Texas Medical Association claims victory in court challenges of provisions unfair to physicians.
Federal policy makers aim to revise the billing dispute resolution process in the No Surprises Act (NSA).
The administration of President Joe Biden and the U.S. Departments of Health and Human Services (HHS), Labor, and Treasury, and the U.S. Centers for Medicare & Medicaid Services (CMS) announced a draft rule to change the independent dispute resolution (IDR) process.
The administration remains committed to protecting consumers from surprise billing for health care. The revised rule would take patients out of the middle of billing disputes between health insurance companies and providers, HHS Secretary Xavier Becerra said in a news release.
“Eliminating surprise medical bills, reducing the burden of medical debt, and curtailing junk insurance plans continue to be high priorities,” he said. “HHS will continue to do everything in our power to protect patients.”
CMS said, if finalized, the proposed rule:
The proposed rule “will strengthen the communication between health care payers and providers and improve upon the independent dispute resolution process,” CMS Administrator Chiquita Brooks-LaSure said in the news release. CMS also has published a fact sheet about the proposed changes.
The federal leaders’ announcement did not refer to court fights over the No Surprises Act, but the legal language of the proposed rule does. The Texas Medical Association (TMA) claimed victory in four federal lawsuits contesting various elements in the NSA.
For example, TMA opposed a 600% price hike – from $50 to $350 – in the administrative fee to begin IDR. TMA also opposed narrow batching provisions that the physicians said were authorized by Congress to encourage efficiency and minimize costs. TMA won that court case.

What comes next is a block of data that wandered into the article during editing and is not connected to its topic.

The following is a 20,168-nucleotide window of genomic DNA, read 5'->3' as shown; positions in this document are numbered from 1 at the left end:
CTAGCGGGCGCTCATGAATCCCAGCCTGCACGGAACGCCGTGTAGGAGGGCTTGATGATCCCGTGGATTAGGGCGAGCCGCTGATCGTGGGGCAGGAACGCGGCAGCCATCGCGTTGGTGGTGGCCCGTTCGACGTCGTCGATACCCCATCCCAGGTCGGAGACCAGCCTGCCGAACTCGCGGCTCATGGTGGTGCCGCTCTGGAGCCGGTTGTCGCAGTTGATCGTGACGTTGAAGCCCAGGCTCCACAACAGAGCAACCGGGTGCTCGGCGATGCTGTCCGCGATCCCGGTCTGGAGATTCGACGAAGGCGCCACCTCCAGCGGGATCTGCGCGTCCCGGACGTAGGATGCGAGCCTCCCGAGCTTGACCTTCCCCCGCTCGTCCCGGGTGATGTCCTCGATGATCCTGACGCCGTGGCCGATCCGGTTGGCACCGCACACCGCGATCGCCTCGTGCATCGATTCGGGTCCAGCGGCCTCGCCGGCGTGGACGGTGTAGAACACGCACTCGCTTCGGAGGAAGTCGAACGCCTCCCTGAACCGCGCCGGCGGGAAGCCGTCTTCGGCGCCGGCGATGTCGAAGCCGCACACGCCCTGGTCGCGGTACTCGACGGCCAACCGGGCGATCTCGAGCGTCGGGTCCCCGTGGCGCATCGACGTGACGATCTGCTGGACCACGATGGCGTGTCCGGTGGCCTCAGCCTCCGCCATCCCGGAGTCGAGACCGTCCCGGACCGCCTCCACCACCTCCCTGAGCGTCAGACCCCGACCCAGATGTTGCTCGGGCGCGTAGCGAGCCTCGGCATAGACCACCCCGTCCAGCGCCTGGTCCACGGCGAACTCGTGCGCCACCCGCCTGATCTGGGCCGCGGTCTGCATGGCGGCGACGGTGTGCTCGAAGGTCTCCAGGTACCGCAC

In another case, TMA argued the federal rules weigh in favor of health insurance companies and were unfair to physicians, because the federal rules allowed insurance companies to deflate qualifying payment amounts to physicians.
For example, the physicians argued health insurers could use lower, out-of-specialty rates to calculate the qualifying payment amounts. Citing the court ruling, TMA noted the judge agreed, stating the NSA calculations “favor insurers at the expense of plaintiff providers.”
Ultimately, that robs patients of access to physicians’ care, TMA President Rick Snyder, MD, said in a news release.
TMA opposed some NSA disclosure requirements that were upheld by the court. Even so, the physicians were pleased with the overall outcome, Snyder said.
“The federal agencies have work to do to revise their regulations to come into compliance with the court’s decision,” Snyder said. “TMA will remain vigilant to ensure that the federal agencies implement the No Surprises Act in a manner that is lawful and preserves patient access to care.”
The association endorsed using the Administrative Procedure Act process to establish fees, but opposes increases and using inflationary adjustments to calculate future increases.
“AHA also (raises) concerns with the methodology for determining the administrative fee and opposes giving IDR entities more flexibility in setting their fees,” an AHA statement said. “Specifically, with regard to an IDR entity using a tiered pricing approach for batched determinations, the AHA recommends that a single hospital claim with multiple lines should be exempt from the tiered batched pricing and charged a fixed fee.”